Obviously in 1975 there were no cell phones, so I couldn’t call any of my friends for advice. I had no idea what the damage was to the other car, but I wasn’t going to go back to the car to look. I was hoping no one had seen what happened. I could see the lobby was empty as I had driven around looking for a spot, so hopefully it had stayed that way for the forty-five seconds this all took place. There weren't security cameras all around either like there is now.  My next move was to do what anyone in panic mode would do; I left the parking lot and drove home, shaking all the way.

We didn’t have a garage, and the way you parked the car in our drive was horizontal to the house. You could only see the driver’s side of the car from the kitchen windows. When I got home, my mother was at the hospital with my father, so I didn’t say one word to my siblings. I didn't tell my mom when she got home either. For the next three days I drove the car back and forth to school, and no one mentioned the side of my car. Thursday afternoon, after I got home from school, some friends of our family stopped by to see how my dad was doing. They parked on the right side of the car. The first thing any of them said was, what happened to the car?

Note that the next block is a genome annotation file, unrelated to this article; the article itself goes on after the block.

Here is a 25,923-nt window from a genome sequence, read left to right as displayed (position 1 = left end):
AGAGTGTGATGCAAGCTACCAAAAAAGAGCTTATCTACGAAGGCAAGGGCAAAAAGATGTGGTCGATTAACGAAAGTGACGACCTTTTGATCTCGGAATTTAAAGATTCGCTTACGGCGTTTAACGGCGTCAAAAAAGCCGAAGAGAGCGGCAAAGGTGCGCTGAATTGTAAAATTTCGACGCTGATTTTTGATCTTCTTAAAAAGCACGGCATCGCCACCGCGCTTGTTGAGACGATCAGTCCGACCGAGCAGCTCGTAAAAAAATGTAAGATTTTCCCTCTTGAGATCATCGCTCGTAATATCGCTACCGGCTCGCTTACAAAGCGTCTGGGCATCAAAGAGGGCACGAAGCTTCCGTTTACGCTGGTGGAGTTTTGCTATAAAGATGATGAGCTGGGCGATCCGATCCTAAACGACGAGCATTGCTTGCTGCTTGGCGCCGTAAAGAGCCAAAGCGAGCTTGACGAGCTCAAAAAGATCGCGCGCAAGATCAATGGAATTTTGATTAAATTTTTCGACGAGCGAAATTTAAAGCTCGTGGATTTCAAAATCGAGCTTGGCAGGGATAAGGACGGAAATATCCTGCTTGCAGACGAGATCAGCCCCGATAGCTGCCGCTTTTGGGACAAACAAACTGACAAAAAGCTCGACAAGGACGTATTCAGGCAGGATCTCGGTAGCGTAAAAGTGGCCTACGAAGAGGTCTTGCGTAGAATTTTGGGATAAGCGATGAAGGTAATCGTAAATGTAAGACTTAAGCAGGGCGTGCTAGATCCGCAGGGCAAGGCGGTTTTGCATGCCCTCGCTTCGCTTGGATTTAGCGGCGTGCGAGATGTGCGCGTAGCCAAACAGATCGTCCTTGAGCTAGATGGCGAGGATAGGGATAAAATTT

“What do you mean?” Me, playing dumb.

“Your car has been hit. You didn’t know that?”

“What???” Me, being shocked. 

We all walked out to the car to see the damage.

“Oh my God, someone hit the car.” Me, being shocked again. “I've only driven to school and back home. Someone must have hit me in the parking lot and left.” Me, knowing I was going to hell.

My brother, who is three years younger, but has had cars on his mind since he was born, seemed to know what to do. 

“You have to call the insurance guy and report a hit and run accident. You probably have to file a police report too, but it was in a private lot so there is nothing they can do. The accident report has to be filed with the state."

Well hell, I didn't  want to go to the police. Now what was I going to do? I'll crack under the pressure and I'll be arrested. I'm supposed to graduate in two months and then go to college.

My brother knew my auto body repairman uncle could fix it before Dad got out of the hospital. Now that was the best news I had heard since my dad got the transplant.

My mother actually volunteered to call the insurance guy for me. She had never learned to drive and always left all the car stuff up to my dad, so I was surprised she said she’d do it.  The insurance rep told her I needed to file an accident report for the insurance company, and I needed to get an estimate for the cost of the repairs.